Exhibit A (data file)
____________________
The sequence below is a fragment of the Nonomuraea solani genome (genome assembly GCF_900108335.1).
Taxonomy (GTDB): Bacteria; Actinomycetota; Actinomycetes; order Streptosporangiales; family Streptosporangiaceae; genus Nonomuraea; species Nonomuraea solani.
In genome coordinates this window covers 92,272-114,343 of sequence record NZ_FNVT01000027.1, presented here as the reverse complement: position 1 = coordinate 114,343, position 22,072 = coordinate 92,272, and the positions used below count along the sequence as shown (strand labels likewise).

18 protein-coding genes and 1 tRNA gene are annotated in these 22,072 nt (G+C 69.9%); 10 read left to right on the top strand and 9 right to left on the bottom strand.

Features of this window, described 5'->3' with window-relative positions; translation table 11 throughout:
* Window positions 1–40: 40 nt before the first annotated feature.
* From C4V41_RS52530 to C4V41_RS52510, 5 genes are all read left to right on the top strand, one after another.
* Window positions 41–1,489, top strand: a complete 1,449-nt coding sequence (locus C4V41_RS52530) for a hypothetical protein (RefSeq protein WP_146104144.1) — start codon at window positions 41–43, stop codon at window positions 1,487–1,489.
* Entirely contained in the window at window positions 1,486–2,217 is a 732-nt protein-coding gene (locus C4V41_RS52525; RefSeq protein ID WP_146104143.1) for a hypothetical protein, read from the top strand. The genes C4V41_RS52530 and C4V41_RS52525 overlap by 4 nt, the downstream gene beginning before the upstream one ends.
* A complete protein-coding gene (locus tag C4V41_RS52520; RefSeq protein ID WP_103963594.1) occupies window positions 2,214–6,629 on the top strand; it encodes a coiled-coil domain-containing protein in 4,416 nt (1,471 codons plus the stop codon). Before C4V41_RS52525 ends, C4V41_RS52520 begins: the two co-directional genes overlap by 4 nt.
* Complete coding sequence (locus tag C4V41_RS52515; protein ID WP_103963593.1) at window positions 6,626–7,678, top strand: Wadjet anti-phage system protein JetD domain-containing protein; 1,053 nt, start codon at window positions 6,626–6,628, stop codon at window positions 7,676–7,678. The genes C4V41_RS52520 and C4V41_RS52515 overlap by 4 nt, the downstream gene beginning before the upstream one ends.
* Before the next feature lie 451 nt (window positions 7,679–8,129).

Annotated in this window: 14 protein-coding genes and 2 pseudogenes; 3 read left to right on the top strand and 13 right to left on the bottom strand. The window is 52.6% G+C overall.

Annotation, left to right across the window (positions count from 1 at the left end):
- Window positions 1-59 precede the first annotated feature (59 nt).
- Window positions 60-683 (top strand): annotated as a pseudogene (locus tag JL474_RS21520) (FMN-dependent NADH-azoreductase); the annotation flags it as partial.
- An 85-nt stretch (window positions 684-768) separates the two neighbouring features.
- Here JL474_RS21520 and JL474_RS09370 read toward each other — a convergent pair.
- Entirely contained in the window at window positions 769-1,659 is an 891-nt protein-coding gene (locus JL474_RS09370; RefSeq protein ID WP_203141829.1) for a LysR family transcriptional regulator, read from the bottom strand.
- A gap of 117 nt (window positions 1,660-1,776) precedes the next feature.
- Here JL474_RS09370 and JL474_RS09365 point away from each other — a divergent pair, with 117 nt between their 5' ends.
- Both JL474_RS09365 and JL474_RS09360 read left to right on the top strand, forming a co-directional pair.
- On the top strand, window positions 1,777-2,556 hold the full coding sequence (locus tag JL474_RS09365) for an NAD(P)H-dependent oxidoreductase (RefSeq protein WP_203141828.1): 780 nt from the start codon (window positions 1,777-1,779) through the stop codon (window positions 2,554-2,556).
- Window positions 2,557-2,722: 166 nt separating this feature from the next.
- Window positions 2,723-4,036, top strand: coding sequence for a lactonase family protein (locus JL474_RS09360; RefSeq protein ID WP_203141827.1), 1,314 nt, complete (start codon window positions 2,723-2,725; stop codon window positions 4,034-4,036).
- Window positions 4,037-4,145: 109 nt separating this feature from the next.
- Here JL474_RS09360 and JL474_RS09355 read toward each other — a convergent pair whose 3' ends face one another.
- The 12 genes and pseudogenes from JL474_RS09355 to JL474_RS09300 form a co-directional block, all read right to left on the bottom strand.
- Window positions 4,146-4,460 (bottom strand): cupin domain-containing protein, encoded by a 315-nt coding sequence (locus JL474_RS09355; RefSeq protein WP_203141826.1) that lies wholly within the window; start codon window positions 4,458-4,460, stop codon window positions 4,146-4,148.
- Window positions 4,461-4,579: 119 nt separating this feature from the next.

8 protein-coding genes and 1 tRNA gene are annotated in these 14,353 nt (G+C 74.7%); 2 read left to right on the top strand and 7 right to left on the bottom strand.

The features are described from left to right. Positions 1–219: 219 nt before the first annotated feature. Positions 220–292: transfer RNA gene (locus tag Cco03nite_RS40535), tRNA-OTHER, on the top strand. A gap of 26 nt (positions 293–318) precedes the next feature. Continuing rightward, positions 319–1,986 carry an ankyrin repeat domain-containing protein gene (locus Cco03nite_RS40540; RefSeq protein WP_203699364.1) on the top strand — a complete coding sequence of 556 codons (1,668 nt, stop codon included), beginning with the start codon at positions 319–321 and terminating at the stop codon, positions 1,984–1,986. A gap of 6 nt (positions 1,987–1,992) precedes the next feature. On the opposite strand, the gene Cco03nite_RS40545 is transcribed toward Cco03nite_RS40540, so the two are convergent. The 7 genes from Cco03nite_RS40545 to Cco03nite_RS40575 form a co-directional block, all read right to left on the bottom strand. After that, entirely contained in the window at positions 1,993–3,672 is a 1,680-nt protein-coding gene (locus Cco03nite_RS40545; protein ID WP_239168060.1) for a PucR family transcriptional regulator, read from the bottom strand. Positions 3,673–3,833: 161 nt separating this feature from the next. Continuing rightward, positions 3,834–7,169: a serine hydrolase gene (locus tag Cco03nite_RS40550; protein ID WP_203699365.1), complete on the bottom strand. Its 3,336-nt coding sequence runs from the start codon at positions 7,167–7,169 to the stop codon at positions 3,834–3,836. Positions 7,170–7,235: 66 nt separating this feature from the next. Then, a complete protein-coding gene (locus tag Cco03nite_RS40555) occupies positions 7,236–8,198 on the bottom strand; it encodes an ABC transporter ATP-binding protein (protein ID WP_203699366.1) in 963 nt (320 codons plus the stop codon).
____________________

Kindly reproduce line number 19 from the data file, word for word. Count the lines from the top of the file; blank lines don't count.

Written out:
- Entirely contained in the window at window positions 769-1,659 is an 891-nt protein-coding gene (locus JL474_RS09370; RefSeq protein ID WP_203141829.1) for a LysR family transcriptional regulator, read from the bottom strand.